The short answer we think is “None whatsoever” and only the persistent presence of military – like Gibraltar or Keogh Barracks – dictates and permits public exclusion on a 24/7 basis.
However, DIO maintain they can close an area off whenever they like and for whatever reason.
We believe none of this meets the purpose and intent of Section 2 of the byelaws, nor meets minimum public standards for objectivity, transparency, accountability or truth.
When pressed not even the Minister for Procurement (Jeremy Quin MP) could offer sound legal opinion that clearly demonstrated DIO had the powers to restrict access at all times irrespective of use.
If military training is genuinely underway (again, note date/time/location – we can validate any claim) then you must leave the soldiers alone. If the lands are empty then there remains a big question mark over the TSM’s powers and DIO’s interpretation.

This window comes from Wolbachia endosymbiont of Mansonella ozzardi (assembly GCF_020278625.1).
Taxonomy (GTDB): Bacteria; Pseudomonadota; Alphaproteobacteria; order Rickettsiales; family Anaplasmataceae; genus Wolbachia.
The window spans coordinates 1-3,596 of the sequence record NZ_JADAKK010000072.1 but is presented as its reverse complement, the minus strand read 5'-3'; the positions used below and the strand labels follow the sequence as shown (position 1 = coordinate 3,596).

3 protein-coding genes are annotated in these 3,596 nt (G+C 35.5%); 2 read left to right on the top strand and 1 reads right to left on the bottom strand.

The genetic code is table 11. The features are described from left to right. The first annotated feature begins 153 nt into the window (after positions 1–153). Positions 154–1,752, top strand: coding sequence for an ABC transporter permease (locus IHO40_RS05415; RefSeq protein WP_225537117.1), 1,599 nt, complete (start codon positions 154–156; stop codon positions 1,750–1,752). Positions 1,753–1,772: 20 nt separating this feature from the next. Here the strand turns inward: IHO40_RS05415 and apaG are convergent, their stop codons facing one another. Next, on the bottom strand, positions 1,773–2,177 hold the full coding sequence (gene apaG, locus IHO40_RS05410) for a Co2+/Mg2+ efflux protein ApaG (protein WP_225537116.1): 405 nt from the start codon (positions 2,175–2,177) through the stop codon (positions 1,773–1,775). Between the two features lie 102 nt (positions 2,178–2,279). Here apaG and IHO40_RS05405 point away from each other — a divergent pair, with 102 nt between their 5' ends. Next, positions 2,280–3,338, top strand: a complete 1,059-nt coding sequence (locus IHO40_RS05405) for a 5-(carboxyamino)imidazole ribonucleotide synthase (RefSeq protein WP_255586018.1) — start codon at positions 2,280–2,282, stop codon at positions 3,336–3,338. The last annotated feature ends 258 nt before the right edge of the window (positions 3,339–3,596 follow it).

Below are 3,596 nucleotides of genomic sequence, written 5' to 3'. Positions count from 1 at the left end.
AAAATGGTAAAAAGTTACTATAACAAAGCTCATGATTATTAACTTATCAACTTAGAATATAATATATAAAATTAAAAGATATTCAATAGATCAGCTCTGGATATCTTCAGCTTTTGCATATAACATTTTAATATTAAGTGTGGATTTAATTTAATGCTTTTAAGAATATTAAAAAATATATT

Our friends at Save Our Spaces are fundraising with the intent getting legally qualified advice on this point – please chip in and support their fundraiser if you can as any view will apply beyond the boundaries of Ash Ranges.
It’s MOD land and we can do what we want with it.
We can only give half marks for this statement.
Yes, its MOD land but the space comes under an Act of Parliament (1892 Military Lands Act) and a set of Byelaws. MOD are beholden to the law as much as we are and Section 2 exists as much to permit recreational access as to preserve it. Therefore DIO are expected to uphold and respect access at all times when not in use and they cannot do what they want with it.
Gather The Evidence
If there is a genuine need to intervene no one will ever object to a TSM doing their job. They are there to help troops train and if that means stopping recreational users from interfering in an exercise then we can and must do we can to support that.
So we fully respect TSMs have a job to do and we ask that everyone affords them the utmost courtesy as they go about their work on the lands.